Removing leading `/’ from member names

Have you ever seen this error when using tar?

tar -czf etc.tgz /etc
Removing leading `/' from member names

Tar is removing the leading / from the archive file, and warning you about it. Although you can redirect STDERR to /dev/null, doing so can result in missed errors. Instead, use tar with the -P or –absolute-names switch. They do the same thing: leave the leading / in the archived files.

tar -czPf etc.tgz /etc

When you untar the archive without -P, the leading / will still equate to your current working directory. Use the -P when untarring to restore from archive to the absolute path name. For example:

The following creates ./etc (dot, slash, etc)

tar -xzf etc.tgz

This overwrites /etc (slash, etc)!

tar -xzPf etc.tgz

Fedora Codec Installation

If you just need MP3 support, you might want to start here. Otherwise, I recommend using Livna.org‘s MPLayer package with the codecs found at http://www.mplayerhq.hu.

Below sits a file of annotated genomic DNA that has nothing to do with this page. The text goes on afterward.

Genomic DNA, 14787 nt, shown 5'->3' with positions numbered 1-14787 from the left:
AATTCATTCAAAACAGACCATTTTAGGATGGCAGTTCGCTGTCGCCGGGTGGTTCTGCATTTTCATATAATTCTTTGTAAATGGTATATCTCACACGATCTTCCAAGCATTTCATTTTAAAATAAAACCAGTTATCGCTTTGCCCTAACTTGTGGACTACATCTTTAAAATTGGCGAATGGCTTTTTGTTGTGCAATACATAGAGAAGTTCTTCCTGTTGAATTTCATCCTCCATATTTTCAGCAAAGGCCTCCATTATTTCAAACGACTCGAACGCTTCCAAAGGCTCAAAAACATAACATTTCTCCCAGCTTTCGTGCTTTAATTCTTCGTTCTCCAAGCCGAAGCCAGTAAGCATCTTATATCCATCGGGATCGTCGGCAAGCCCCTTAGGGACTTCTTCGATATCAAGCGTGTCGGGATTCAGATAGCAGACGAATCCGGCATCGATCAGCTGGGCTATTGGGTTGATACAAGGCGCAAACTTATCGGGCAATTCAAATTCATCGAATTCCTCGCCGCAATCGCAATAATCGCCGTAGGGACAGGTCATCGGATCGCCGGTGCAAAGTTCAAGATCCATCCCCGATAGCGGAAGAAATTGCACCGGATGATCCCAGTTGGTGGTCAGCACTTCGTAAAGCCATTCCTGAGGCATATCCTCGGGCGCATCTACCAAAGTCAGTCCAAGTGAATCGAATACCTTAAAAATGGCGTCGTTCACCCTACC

Install Livna’s release package for Fedora 9. This will provide you with access to Livna.org’s Fedora 9 YUM repository using /etc/yum.repos.d/livna.repo.

rpm -ivh http://rpm.livna.org/livna-release-9.rpm

Install mplayer from Livna.org.

sudo yum -y install mplayer

Now, visit the MPlayer Codecs Directory and download the latest ‘All’ tarball.

wget http://www.mplayerhq.hu/MPlayer/releases/codecs/all-20071007.tar.bz2

Next, prepare the codecs folder. MPlayer from Livna.org will use /usr/lib/codecs.

sudo mkdir -p /usr/lib/codecs

Other media players like Xine and avifile might use /usr/lib/win32, so create a symlink.

sudo ln -s /usr/lib/codecs /usr/lib/win32
ls -l /usr/lib/win32
lrwxrwxrwx 1 root root 15 2008-05-24 08:02 /usr/lib/win32 -> /usr/lib/codecs

Finally, extract the contents of the tarball and copy all files to /usr/lib/codecs.

tar -xjvf all-20071007.tar.bz2
sudo cp -a all-20071007/* /usr/lib/codecs/

See the MPlayer(1) man page for /usr/bin/mplayer usage.

man 1 mplayer